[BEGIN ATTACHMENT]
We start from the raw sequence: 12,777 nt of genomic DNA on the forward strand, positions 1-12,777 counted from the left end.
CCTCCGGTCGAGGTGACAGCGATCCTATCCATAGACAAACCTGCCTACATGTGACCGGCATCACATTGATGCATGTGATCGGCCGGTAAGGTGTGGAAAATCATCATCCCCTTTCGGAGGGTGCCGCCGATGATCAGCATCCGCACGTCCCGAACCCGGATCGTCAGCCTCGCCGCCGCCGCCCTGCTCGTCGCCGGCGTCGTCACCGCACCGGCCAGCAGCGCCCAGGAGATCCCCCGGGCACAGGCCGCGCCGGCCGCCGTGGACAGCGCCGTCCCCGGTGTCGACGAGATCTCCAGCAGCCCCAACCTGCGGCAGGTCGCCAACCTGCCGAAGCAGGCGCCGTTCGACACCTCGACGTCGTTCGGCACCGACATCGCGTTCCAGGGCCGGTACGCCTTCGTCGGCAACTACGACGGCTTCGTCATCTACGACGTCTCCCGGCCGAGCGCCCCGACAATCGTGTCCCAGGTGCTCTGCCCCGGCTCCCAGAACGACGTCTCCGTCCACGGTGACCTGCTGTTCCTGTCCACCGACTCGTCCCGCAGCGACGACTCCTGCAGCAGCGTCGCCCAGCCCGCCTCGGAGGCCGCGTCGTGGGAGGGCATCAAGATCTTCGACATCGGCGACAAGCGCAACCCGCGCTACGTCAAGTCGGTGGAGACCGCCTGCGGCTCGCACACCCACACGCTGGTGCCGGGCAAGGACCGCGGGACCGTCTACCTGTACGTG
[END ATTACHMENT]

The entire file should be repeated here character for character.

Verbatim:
We start from the raw sequence: 12,777 nt of genomic DNA on the forward strand, positions 1-12,777 counted from the left end.
CCTCCGGTCGAGGTGACAGCGATCCTATCCATAGACAAACCTGCCTACATGTGACCGGCATCACATTGATGCATGTGATCGGCCGGTAAGGTGTGGAAAATCATCATCCCCTTTCGGAGGGTGCCGCCGATGATCAGCATCCGCACGTCCCGAACCCGGATCGTCAGCCTCGCCGCCGCCGCCCTGCTCGTCGCCGGCGTCGTCACCGCACCGGCCAGCAGCGCCCAGGAGATCCCCCGGGCACAGGCCGCGCCGGCCGCCGTGGACAGCGCCGTCCCCGGTGTCGACGAGATCTCCAGCAGCCCCAACCTGCGGCAGGTCGCCAACCTGCCGAAGCAGGCGCCGTTCGACACCTCGACGTCGTTCGGCACCGACATCGCGTTCCAGGGCCGGTACGCCTTCGTCGGCAACTACGACGGCTTCGTCATCTACGACGTCTCCCGGCCGAGCGCCCCGACAATCGTGTCCCAGGTGCTCTGCCCCGGCTCCCAGAACGACGTCTCCGTCCACGGTGACCTGCTGTTCCTGTCCACCGACTCGTCCCGCAGCGACGACTCCTGCAGCAGCGTCGCCCAGCCCGCCTCGGAGGCCGCGTCGTGGGAGGGCATCAAGATCTTCGACATCGGCGACAAGCGCAACCCGCGCTACGTCAAGTCGGTGGAGACCGCCTGCGGCTCGCACACCCACACGCTGGTGCCGGGCAAGGACCGCGGGACCGTCTACCTGTACGTG